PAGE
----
The Wokingham Paper

Wokingham taxi drivers turn to food banks for help as fares fall

Wokingham taxi drivers
Wokingham taxi drivers area turning to food banks. Picture: Phil Creighton

TAXI DRIVERS across Wokingham are using foodbanks to sustain their families, which they say was caused by a lack of support from the council during the pandemic.

In June, members of the Wokingham Borough Hackney Drivers Association called for the borough council to take a more lenient approach with licence fees.

At the time, Muhammed Arshad, who chaired the Association, said: “Rather than giving us some relief, the council is forcing us to pay for non-urgent courses, while we are out of a job and not making any money. If we don’t, we’d face license suspensions.”

Now, Mr Arshad has stepped down from the Association and has decided to permanently end his taxi career in Wokingham.

“I’ve had enough,” he said. “We’ve tried to find a solution but the council has offered no support at all.

“They made us take online courses during lockdown, which can cost £20 to £50. We’re not working and they’re pushing people to the limit.”

Mr Arshad added: “I know many drivers who are the only breadwinners, and they’re now looking to foodbanks and Universal Credit for help.”

He said the closure of taxi ranks on Broad Street worsened the situation.

“They closed all the ranks and didn’t have any arrangements in place for us when they installed the barriers,” he said. “Now Uber has taken over completely.”

He said that although trade should be picking up, Uber has moved some of its London drivers into the area and local taxis are losing out.

“I can’t do any business in Wokingham, I might make £20 or £30 a day — last year a good day would be £100 to £150.

“We just can’t cover the running costs.”

Instead of ferrying people, Mr Arshad said many drivers have turned to delivery work instead.

“People are working for Deliveroo and Amazon. At the moment I’m doing food deliveries — there are not many jobs available.”

Cllr Rachel Burgess, Labour councillor for Norreys, sits on the Licencing and Appeals Committee within Wokingham Borough Council (WBC).

She said: “It is not surprising that Wokingham’s taxi drivers feel let down by WBC. For too long there has been a dearth of genuine engagement from the council on the many challenges facing our drivers.

“It is clear that WBC has failed to take appropriate action to support taxi drivers after their income plummeted during lockdown.

“And their earnings are still significantly suppressed today due to the lack of major public events and social gatherings.”

Cllr Burgess added: “While the council could have been considering the relaxation of payment deadlines, suspending training and other charges, extending the permitted age limits of vehicles and more, in reality the WBC Licensing Committee has not even met once to discuss these options.

“Three of the last four Licensing Committee meetings have been postponed or cancelled. To add insult to injury the Licensing Committee in July was cancelled due to lack of business. Is this any way to treat our taxi drivers who are in desperate need of support?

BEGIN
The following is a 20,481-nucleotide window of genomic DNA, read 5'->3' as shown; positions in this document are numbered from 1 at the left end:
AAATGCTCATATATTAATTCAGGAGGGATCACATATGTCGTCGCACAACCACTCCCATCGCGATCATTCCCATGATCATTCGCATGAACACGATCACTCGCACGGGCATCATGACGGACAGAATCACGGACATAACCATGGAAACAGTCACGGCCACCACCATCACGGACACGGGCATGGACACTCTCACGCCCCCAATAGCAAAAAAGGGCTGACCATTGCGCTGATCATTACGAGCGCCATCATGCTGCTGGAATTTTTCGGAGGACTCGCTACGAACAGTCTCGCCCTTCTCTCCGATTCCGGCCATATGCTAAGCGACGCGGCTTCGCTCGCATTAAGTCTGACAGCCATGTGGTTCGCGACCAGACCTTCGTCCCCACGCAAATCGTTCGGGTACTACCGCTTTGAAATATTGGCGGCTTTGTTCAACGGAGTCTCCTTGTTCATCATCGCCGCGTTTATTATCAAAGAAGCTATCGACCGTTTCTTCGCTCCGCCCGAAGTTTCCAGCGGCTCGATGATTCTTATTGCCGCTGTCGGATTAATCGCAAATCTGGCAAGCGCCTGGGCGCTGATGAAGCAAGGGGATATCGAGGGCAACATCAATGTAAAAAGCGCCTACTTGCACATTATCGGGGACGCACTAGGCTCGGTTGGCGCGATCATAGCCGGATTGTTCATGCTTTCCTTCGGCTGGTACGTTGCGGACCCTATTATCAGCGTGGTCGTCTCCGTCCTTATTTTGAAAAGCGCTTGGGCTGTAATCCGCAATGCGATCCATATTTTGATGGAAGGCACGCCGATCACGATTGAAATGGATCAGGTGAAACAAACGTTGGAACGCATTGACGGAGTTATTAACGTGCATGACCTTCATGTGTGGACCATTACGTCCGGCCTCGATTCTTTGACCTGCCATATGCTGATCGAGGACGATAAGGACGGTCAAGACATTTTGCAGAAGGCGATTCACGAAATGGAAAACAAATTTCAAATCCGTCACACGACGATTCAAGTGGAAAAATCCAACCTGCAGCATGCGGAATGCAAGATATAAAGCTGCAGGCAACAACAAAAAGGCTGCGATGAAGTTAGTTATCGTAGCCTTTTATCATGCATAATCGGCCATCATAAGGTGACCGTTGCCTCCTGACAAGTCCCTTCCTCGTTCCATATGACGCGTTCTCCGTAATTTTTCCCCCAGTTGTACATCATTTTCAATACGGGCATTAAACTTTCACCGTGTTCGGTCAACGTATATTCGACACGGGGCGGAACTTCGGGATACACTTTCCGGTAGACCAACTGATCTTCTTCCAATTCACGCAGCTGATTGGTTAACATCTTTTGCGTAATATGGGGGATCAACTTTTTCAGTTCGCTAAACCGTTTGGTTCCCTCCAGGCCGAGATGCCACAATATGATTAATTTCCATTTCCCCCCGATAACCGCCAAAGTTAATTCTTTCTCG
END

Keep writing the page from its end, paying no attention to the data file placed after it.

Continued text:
“Even before Covid-19 took hold, actions that were agreed with the trade almost a year ago by WBC have not been completed, or even begun to be reviewed.

“This lack of engagement is unacceptable, especially at a time when many taxi drivers being forced into poverty, and are even having to abandon their careers after many years in the business.”

Cllr Christopher Bowring, chairman of the Licensing and Appeals Committee at Wokingham Borough Council wrote to Wokingham.Today on Thursday, August 20 to say the committee would consider mitigating action.

He wrote: “The whole regime of licensing fees will be discussed at the next meeting of the Licensing and Appeals Committee in September (30).

“As a matter of course, we will be discussing fees for 2021-22, but we will also be looking back at how fees are currently affecting taxi drivers and others due to the pandemic. We will see if there is any mitigation we can offer.”

Speaking to Wokingham.Today, he said: “We have every sympathy with the plight facing our borough’s taxi drivers. Their income has clearly been greatly reduced by the pandemic, along with many other local businesses.

“We recognise removing the taxi ranks in Broad Street in Wokingham wasn’t helpful for drivers, but we had to follow government guidance to create additional pedestrian space to make it safe for them to return to the town centre.

“Cllr Pauline Jorgensen, our executive member for highways and transport, announced last night at Full Council that the Covid-19 barriers at the northern side of Broad Street will be removed this weekend – restoring the taxi rank.

“This wasn’t as straightforward as it seems because it had to also be agreed with the town council and business representatives.

“But this is welcoming news for the drivers and we’re writing to them to formally let them know.”

He added: “I’m surprised Mr Arshad and Cllr Burgess feel Licensing hasn’t been supporting the drivers. Only last week we had a productive Taxi Liaison Group meeting, which Cllr Burgess attended. 

“All drivers were invited to participate, but unfortunately only two were available. 

“Nonetheless, we received eloquent testimony from one driver and all his requests and previously received comments will be discussed in public at the Licensing and Appeals Committee next month.”

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It’s called market forces, stop looking for handouts and move on.

Dave prentice Meanwhile, contracts worth millions are being handed to Tory councillors without competition. But yeah, let’s deny help to local people.

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